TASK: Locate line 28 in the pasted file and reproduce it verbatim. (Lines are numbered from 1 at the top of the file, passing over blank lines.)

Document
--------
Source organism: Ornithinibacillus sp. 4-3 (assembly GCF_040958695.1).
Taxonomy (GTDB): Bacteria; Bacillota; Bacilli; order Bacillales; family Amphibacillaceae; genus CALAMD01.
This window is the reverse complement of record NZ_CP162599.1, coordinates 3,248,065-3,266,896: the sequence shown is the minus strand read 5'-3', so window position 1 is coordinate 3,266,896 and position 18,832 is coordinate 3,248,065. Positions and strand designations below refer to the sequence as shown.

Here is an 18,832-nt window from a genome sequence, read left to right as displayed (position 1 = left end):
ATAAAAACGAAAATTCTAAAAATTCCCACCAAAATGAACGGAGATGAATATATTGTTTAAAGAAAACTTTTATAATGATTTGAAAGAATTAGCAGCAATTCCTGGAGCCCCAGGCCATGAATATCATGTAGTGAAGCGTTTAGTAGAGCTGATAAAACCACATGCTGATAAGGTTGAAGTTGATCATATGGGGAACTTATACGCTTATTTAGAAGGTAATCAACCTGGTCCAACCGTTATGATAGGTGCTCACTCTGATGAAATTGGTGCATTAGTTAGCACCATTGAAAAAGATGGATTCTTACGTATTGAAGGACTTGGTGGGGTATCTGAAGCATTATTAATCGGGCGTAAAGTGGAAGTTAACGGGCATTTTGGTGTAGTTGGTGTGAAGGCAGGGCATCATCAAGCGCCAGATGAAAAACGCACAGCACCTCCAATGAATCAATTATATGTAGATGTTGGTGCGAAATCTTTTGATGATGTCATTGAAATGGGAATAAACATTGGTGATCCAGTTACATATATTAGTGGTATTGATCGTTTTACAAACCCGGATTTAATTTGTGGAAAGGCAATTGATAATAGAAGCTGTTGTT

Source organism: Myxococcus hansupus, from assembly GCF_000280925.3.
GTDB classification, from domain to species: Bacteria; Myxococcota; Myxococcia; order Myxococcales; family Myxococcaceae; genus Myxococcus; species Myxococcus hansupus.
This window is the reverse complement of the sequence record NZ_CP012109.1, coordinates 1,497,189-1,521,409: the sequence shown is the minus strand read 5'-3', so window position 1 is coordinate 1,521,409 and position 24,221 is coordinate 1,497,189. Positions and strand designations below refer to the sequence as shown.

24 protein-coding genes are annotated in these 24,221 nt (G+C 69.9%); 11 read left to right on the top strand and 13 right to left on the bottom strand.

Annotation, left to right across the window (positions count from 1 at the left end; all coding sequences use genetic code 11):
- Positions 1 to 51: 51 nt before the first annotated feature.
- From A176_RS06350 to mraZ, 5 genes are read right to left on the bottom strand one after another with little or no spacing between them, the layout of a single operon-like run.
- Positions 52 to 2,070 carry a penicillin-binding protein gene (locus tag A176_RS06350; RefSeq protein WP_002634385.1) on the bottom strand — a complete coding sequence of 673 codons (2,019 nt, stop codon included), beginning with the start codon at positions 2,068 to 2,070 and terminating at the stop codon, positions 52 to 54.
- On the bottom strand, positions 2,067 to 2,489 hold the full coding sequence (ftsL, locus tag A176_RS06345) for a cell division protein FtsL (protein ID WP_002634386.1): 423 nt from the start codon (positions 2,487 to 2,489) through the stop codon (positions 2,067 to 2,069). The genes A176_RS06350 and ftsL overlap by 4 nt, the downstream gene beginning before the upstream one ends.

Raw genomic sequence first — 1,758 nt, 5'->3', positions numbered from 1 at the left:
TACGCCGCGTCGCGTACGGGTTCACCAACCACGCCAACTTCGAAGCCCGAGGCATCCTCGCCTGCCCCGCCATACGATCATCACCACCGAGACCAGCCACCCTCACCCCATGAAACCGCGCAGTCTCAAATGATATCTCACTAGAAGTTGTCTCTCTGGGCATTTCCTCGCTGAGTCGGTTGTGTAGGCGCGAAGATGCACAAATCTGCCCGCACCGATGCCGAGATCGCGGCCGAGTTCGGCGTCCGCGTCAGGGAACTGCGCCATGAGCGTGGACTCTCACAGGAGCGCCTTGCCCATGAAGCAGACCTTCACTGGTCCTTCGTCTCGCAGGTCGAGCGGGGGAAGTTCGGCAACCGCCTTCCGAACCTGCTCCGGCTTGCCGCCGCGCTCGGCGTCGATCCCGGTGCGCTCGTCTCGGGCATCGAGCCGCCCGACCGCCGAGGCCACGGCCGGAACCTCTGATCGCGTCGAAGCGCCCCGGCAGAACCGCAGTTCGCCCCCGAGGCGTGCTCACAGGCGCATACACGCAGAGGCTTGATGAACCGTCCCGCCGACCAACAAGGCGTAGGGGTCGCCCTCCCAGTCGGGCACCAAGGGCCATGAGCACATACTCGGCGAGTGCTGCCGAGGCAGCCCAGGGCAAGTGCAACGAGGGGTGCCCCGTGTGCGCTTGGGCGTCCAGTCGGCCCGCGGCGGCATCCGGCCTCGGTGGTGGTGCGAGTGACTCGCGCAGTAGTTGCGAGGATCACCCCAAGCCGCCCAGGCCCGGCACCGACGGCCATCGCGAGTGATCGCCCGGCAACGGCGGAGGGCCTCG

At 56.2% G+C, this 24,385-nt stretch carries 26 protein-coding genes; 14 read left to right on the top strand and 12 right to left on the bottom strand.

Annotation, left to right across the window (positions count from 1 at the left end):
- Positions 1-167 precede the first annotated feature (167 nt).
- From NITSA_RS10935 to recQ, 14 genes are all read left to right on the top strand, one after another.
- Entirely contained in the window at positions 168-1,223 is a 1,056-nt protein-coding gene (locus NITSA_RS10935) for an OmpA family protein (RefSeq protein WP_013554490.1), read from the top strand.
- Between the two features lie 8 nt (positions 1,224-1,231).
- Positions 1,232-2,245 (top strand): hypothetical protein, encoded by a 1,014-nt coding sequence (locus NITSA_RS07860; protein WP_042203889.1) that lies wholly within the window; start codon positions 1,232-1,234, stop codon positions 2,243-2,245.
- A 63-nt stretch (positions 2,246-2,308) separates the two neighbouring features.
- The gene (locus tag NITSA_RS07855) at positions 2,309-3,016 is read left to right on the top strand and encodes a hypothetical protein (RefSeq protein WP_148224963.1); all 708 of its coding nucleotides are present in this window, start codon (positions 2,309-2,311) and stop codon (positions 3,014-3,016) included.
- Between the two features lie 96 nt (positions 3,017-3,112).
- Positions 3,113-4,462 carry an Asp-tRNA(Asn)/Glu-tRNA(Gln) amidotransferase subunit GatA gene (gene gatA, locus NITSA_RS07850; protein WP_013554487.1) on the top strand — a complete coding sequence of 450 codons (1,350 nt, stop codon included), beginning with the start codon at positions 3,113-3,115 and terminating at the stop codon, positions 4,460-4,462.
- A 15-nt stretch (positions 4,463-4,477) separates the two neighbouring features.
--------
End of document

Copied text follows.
- A 15-nt stretch (positions 4,463-4,477) separates the two neighbouring features.